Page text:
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Coffee intake and breast cancer risk in the NIH-AARP diet and health study cohort.
Int J Cancer 2012; 131(2):452-60IJ

Abstract

There are several biologic mechanisms whereby coffee might reduce breast cancer risk. Caffeine and caffeic acid, major coffee constituents, have been shown to suppress mammary tumor formation in animal models and to inhibit DNA methylation in human breast cancer cells, respectively. Coffee may also reduce risk through decreasing inflammation and influencing estrogen metabolism. However, epidemiologic studies have been inconsistent and few studies have examined the association by estrogen and progesterone receptor (ER/PR) status. We evaluated coffee intake for its effect on incident breast cancer in the National Institutes of Health-AARP Diet and Health Study cohort, which included 198,404 women aged 50-71 with no history of cancer, who in 1995-1996 completed a questionnaire capturing usual coffee intake over the past year. State cancer registry and mortality index linkage identified 9,915 primary incident breast carcinomas through December 2006; available information on hormone receptor (HR) status identified 2,051 ER+/PR+ and 453 ER-/PR- cancers. In multivariable proportional hazards models, coffee intake was not associated with breast cancer risk (p-value for trend = 0.38; relative risk = 0.98, 95% confidence interval: 0.91-1.07, for four or more cups per day as compared to women who never drank coffee), and results did not vary by body mass index or history of benign breast biopsy (p-value for interaction > 0.10). We found no evidence of a relationship with either caffeinated or decaffeinated coffee. Null findings persisted for risk of both HR-positive and -negative breast cancers. These findings from a large prospective cohort do not support a role of coffee intake in breast carcinogenesis.

Authors+Show Affiliations

Hormonal and Reproductive Epidemiology Branch, Division of Cancer Epidemiology and Genetics, National Cancer Institute, National Institutes of Health, 6120 Executive Blvd, Suite 550, Rockville, MD, USA. gierachg@mail.nih.govNo affiliation info availableNo affiliation info availableNo affiliation info availableNo affiliation info availableNo affiliation info availableNo affiliation info available

Pub Type(s)

Journal Article
Research Support, N.I.H., Intramural

Language

eng

PubMed ID

22020403

Citation

Gierach, Gretchen L., et al. "Coffee Intake and Breast Cancer Risk in the NIH-AARP Diet and Health Study Cohort." International Journal of Cancer, vol. 131, no. 2, 2012, pp. 452-60.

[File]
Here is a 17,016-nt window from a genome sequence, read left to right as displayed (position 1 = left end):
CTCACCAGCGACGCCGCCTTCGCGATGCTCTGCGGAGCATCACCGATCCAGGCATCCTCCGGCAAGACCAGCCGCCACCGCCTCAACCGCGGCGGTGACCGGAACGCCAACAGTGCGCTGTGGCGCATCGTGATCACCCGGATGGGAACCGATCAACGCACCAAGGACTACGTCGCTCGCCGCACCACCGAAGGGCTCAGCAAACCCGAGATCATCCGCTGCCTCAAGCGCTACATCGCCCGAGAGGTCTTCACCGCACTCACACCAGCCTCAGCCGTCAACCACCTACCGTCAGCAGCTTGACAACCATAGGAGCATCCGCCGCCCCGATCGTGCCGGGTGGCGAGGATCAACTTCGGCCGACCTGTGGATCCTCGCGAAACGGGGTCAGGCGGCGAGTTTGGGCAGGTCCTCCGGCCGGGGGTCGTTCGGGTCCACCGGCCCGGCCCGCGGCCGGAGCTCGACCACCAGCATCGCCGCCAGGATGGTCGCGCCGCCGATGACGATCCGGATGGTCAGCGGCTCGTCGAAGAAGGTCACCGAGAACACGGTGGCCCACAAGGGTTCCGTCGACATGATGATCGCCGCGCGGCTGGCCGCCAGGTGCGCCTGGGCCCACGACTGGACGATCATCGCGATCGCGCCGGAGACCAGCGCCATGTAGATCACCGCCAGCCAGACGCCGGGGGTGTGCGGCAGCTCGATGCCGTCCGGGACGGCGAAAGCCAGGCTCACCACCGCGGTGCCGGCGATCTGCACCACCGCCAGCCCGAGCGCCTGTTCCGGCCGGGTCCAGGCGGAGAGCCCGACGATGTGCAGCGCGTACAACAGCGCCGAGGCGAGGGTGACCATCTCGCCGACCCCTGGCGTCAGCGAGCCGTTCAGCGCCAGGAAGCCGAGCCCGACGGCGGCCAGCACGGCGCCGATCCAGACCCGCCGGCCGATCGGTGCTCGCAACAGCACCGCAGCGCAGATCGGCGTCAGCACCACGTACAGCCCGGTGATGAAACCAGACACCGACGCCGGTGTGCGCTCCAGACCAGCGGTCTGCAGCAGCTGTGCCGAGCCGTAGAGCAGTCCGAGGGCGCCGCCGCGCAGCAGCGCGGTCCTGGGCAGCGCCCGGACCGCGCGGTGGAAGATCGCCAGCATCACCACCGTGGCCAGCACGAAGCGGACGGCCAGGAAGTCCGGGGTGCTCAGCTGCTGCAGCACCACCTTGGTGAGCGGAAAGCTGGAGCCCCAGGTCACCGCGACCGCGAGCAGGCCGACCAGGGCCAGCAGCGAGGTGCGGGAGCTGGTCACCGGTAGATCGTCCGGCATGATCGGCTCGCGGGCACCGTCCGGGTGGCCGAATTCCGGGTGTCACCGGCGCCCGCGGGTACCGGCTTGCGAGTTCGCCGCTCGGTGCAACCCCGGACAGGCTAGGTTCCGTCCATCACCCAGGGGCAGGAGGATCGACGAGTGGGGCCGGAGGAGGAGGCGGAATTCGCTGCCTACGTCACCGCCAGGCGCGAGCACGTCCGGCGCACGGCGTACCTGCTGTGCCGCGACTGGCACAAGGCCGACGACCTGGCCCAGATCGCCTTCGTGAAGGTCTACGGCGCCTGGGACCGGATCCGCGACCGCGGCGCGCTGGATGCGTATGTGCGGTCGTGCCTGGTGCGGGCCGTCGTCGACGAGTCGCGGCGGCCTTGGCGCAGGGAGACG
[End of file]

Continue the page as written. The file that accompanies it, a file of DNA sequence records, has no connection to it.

Gierach GL, Freedman ND, Andaya A, et al. Coffee intake and breast cancer risk in the NIH-AARP diet and health study cohort. Int J Cancer. 2012;131(2):452-60.
Gierach, G. L., Freedman, N. D., Andaya, A., Hollenbeck, A. R., Park, Y., Schatzkin, A., & Brinton, L. A. (2012). Coffee intake and breast cancer risk in the NIH-AARP diet and health study cohort. International Journal of Cancer, 131(2), pp. 452-60. doi:10.1002/ijc.26372.
Gierach GL, et al. Coffee Intake and Breast Cancer Risk in the NIH-AARP Diet and Health Study Cohort. Int J Cancer. 2012 Jul 15;131(2):452-60. PubMed PMID: 22020403.
* Article titles in AMA citation format should be in sentence-case
TY - JOUR T1 - Coffee intake and breast cancer risk in the NIH-AARP diet and health study cohort. AU - Gierach,Gretchen L, AU - Freedman,Neal D, AU - Andaya,Abegail, AU - Hollenbeck,Albert R, AU - Park,Yikyung, AU - Schatzkin,Arthur, AU - Brinton,Louise A, Y1 - 2011/10/20/ PY - 2011/03/05/received PY - 2011/08/02/accepted PY - 2011/10/25/entrez PY - 2011/10/25/pubmed PY - 2012/7/31/medline SP - 452 EP - 60 JF - International journal of cancer JO - Int. J. Cancer VL - 131 IS - 2 N2 - There are several biologic mechanisms whereby coffee might reduce breast cancer risk. Caffeine and caffeic acid, major coffee constituents, have been shown to suppress mammary tumor formation in animal models and to inhibit DNA methylation in human breast cancer cells, respectively. Coffee may also reduce risk through decreasing inflammation and influencing estrogen metabolism. However, epidemiologic studies have been inconsistent and few studies have examined the association by estrogen and progesterone receptor (ER/PR) status. We evaluated coffee intake for its effect on incident breast cancer in the National Institutes of Health-AARP Diet and Health Study cohort, which included 198,404 women aged 50-71 with no history of cancer, who in 1995-1996 completed a questionnaire capturing usual coffee intake over the past year. State cancer registry and mortality index linkage identified 9,915 primary incident breast carcinomas through December 2006; available information on hormone receptor (HR) status identified 2,051 ER+/PR+ and 453 ER-/PR- cancers. In multivariable proportional hazards models, coffee intake was not associated with breast cancer risk (p-value for trend = 0.38; relative risk = 0.98, 95% confidence interval: 0.91-1.07, for four or more cups per day as compared to women who never drank coffee), and results did not vary by body mass index or history of benign breast biopsy (p-value for interaction > 0.10). We found no evidence of a relationship with either caffeinated or decaffeinated coffee. Null findings persisted for risk of both HR-positive and -negative breast cancers. These findings from a large prospective cohort do not support a role of coffee intake in breast carcinogenesis. SN - 1097-0215 UR - https://www.unboundmedicine.com/medline/citation/22020403/Coffee_intake_and_breast_cancer_risk_in_the_NIH_AARP_diet_and_health_study_cohort_ L2 - https://doi.org/10.1002/ijc.26372 DB - PRIME DP - Unbound Medicine ER -